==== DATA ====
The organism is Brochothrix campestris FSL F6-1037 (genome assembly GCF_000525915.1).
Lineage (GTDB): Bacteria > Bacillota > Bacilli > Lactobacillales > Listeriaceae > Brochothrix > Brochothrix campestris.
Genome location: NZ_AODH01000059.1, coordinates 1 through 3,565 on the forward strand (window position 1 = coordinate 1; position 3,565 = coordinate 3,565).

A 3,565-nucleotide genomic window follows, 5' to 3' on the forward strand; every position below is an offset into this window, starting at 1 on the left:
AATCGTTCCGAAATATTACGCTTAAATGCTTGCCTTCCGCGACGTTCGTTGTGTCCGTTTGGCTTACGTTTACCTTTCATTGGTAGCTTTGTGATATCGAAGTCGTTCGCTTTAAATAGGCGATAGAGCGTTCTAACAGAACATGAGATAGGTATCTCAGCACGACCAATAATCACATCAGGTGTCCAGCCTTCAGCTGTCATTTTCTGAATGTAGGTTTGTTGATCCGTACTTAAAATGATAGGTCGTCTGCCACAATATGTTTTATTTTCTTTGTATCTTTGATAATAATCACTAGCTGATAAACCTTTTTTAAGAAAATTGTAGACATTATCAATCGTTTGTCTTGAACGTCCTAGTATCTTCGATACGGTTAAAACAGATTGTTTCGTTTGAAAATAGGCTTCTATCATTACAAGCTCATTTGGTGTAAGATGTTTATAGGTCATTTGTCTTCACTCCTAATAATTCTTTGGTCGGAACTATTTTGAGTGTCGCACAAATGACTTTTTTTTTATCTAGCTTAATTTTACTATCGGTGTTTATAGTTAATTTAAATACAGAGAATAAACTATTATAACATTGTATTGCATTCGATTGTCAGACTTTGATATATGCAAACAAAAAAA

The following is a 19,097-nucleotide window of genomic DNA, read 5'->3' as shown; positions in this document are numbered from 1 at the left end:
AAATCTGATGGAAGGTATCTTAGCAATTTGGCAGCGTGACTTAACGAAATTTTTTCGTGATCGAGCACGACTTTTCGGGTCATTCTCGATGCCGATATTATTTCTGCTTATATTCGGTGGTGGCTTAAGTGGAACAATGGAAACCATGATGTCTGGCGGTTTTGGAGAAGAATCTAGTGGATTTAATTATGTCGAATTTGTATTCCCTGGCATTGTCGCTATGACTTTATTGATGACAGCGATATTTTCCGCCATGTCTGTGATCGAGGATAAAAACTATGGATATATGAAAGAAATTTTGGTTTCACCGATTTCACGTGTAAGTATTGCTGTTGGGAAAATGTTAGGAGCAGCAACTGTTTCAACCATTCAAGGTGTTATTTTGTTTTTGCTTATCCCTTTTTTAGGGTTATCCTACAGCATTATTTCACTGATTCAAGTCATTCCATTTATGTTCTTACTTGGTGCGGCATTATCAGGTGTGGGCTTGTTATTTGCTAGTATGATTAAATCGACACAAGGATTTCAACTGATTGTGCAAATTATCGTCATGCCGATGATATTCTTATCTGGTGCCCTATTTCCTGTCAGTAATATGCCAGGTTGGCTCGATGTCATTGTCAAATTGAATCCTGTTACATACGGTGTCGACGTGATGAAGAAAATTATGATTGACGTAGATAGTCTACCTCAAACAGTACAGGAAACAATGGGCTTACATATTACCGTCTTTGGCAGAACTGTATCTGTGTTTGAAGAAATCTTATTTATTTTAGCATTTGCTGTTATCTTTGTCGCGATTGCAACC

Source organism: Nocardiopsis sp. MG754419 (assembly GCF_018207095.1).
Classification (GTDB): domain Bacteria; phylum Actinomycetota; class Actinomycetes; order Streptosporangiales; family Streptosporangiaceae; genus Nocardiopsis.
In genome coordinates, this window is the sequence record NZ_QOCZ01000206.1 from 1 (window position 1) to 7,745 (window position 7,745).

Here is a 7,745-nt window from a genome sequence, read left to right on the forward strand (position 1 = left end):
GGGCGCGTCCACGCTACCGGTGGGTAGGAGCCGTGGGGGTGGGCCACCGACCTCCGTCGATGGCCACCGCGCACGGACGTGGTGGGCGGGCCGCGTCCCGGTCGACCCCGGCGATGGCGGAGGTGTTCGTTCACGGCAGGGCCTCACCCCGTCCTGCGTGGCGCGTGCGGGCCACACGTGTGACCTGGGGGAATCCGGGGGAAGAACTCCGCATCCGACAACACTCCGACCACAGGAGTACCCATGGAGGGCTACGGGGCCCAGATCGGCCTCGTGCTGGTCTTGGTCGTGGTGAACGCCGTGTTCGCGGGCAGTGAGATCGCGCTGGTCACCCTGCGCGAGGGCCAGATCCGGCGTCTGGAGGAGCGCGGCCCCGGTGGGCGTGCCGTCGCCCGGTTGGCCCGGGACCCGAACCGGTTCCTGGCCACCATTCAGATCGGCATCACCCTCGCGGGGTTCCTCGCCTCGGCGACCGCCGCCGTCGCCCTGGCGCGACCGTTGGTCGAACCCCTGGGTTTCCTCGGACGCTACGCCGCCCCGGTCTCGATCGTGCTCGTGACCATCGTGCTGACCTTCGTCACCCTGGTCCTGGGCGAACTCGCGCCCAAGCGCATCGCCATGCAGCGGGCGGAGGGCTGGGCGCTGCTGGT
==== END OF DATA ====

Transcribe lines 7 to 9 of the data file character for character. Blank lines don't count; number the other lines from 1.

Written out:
AAATCTGATGGAAGGTATCTTAGCAATTTGGCAGCGTGACTTAACGAAATTTTTTCGTGATCGAGCACGACTTTTCGGGTCATTCTCGATGCCGATATTATTTCTGCTTATATTCGGTGGTGGCTTAAGTGGAACAATGGAAACCATGATGTCTGGCGGTTTTGGAGAAGAATCTAGTGGATTTAATTATGTCGAATTTGTATTCCCTGGCATTGTCGCTATGACTTTATTGATGACAGCGATATTTTCCGCCATGTCTGTGATCGAGGATAAAAACTATGGATATATGAAAGAAATTTTGGTTTCACCGATTTCACGTGTAAGTATTGCTGTTGGGAAAATGTTAGGAGCAGCAACTGTTTCAACCATTCAAGGTGTTATTTTGTTTTTGCTTATCCCTTTTTTAGGGTTATCCTACAGCATTATTTCACTGATTCAAGTCATTCCATTTATGTTCTTACTTGGTGCGGCATTATCAGGTGTGGGCTTGTTATTTGCTAGTATGATTAAATCGACACAAGGATTTCAACTGATTGTGCAAATTATCGTCATGCCGATGATATTCTTATCTGGTGCCCTATTTCCTGTCAGTAATATGCCAGGTTGGCTCGATGTCATTGTCAAATTGAATCCTGTTACATACGGTGTCGACGTGATGAAGAAAATTATGATTGACGTAGATAGTCTACCTCAAACAGTACAGGAAACAATGGGCTTACATATTACCGTCTTTGGCAGAACTGTATCTGTGTTTGAAGAAATCTTATTTATTTTAGCATTTGCTGTTATCTTTGTCGCGATTGCAACC

Source organism: Nocardiopsis sp. MG754419 (assembly GCF_018207095.1).
Classification (GTDB): domain Bacteria; phylum Actinomycetota; class Actinomycetes; order Streptosporangiales; family Streptosporangiaceae; genus Nocardiopsis.